5. Alarm - Alarm people are motivated by a desire to avoid problems. They will keep track of the details in order to avoid any unexpected issues. Alarm is the trigger to use if you want to inspire an immediate reaction from your audience. Showing people a negative consequence is likely to inspire action and we are surrounded by examples of how effective this approach can be. Ebay’s deadlines are a great example of how alarm triggers affect customers. We can’t help but feel we don’t want to ‘miss out’. People seem to have a stronger urge to avoid ‘losing out’ than they do to gain something new.
  6. Rebellion/Vice - People with rebellion as the primary trigger are innovators. They are self-starters who like to challenge the status quo. In order to connect with this trigger in your customers, it is important to recognise people like to do things they aren’t supposed to do. Our brains don’t want things to be the same all the time; we like to see something new, different and exciting. For example, Groupon took an established concept and turned it upside down.
  7. Trust - People with a trust personality gain respect and build loyalty through consistency and dependability. To garner respect from your customers you need to be predictable. Eliminate any sense of uncertainty or chaos; people know exactly what to expect from you and can feel comfortable. This is the opposite to a ‘rebellion’-based approach, as an element of surprise can break trust.

How to use the 7 triggers in your video marketing strategy

Now it’s worth considering how the 7 fascination triggers can help you get your messages across more effectively in your video marketing strategy.

First ask yourself “What do I want from my audience?” This should help you identify which triggers you want to tap in to and produce some ideas on how to accomplish it.

Fascinate with passion

You have identified that customers only feel a lukewarm connection with your business and are struggling to buy-in to your brand or product. The solution would be to ‘fascinate with passion’; using strong emotion to communicate your message.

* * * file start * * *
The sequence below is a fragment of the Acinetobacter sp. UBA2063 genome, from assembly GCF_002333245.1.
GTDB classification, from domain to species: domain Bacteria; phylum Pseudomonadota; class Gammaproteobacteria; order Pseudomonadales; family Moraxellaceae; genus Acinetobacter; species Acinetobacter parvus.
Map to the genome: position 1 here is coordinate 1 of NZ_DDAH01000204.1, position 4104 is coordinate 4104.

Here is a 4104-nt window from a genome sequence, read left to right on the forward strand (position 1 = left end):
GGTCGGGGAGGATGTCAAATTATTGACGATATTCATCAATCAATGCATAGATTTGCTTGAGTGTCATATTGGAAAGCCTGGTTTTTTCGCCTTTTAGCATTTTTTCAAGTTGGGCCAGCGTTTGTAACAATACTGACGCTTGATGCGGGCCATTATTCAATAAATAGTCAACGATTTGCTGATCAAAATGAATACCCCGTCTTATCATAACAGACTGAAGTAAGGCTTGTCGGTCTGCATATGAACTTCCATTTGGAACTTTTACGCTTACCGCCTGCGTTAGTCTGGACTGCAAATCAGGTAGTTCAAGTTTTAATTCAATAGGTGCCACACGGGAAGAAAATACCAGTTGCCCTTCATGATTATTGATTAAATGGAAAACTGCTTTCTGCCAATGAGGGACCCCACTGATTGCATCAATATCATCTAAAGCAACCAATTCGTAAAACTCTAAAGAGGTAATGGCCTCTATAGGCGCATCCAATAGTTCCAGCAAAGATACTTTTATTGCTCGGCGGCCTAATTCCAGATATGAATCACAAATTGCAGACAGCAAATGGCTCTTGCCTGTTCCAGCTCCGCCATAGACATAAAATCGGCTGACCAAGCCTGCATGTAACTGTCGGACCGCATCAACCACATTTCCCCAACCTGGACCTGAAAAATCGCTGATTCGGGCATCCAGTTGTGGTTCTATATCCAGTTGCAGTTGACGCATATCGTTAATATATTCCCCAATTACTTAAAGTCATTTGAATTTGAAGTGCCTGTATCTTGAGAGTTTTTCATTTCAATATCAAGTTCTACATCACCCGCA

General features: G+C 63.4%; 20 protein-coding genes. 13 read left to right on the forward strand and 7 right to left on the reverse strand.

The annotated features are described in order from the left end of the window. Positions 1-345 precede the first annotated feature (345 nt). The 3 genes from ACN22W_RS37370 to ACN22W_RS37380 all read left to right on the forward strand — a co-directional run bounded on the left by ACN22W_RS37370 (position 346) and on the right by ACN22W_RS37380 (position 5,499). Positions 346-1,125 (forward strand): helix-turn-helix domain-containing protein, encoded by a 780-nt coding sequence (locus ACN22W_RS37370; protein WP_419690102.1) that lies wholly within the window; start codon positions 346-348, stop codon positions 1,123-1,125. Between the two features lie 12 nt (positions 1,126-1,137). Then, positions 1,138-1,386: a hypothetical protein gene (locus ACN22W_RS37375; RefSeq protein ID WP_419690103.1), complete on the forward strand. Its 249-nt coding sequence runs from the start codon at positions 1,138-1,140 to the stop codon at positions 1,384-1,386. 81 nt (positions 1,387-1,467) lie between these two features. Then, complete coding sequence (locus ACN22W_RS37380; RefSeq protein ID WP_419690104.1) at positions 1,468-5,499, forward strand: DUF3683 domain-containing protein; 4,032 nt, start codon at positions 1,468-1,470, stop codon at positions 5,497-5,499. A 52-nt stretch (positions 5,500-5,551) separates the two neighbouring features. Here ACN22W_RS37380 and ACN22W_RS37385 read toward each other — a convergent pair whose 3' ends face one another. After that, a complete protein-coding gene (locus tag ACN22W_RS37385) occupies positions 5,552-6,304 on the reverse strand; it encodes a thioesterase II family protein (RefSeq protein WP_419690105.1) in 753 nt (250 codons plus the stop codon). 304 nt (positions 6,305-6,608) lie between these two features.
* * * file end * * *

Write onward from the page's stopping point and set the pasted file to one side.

Possible ways to achieve this include:

  •  Select a web presenter for your video who is warm, passionate and can deliver your message in the way you want it to be heard
  • Feature staff and management from your organisation in your videos who you feel best represent what your business is about.

Fascinate with alarm

Your main goal is to turn those pageviews into sales. The alarm trigger would be an obvious tool to create a sense of urgency in your customers. You might:

  •  Feature a discount with a deadline in your video
  • Use examples of how other businesses are getting ahead of their competitors using your service or product to create a feeling of ‘not wanting to be left behind’
  • Offer a free gift for the first x number of purchases

Fascinate with prestige and trust

You want to establish your business as a market leader and a trustworthy option for your customers. Tap into the prestige and trust triggers to gain respect and loyalty. Some possible ways to achieve this include:

  • State facts and figures in your video script to act as proof that you are who you say you are; i.e. a leader in the field
  • Use qualitative customer feedback to demonstrate you are trusted by your customers
  • Use customer case studies and video reviews

The goal of your video is to engage the viewers’ interest for longer than the average nine second attention span. Keep this goal in mind while developing your video strategy; ‘fascinate or fail’.

Take the ‘Fascination advantage’ challenge

Hogshead’s research has established that we all have built in ‘fascination triggers’ that your brand can reflect and cultivate; her website features a Fascination Advantage Test to help you identify your primary personal fascination triggers. The test is ‘not about how you see the world, it is about how the world sees you’.

Author's avatar

By Neil Davidson

Neil Davidson is the Founder of MWP Digital Media, a leading Corporate Video Production Company. He also runs My Web Presenters who specialise in creating video spokesperson videos. They work with businesses of all sizes to create and market compelling and emotive videos that get specific and clear results. If you would like to have a conversation about how to create video for the web then please  contact Neil here.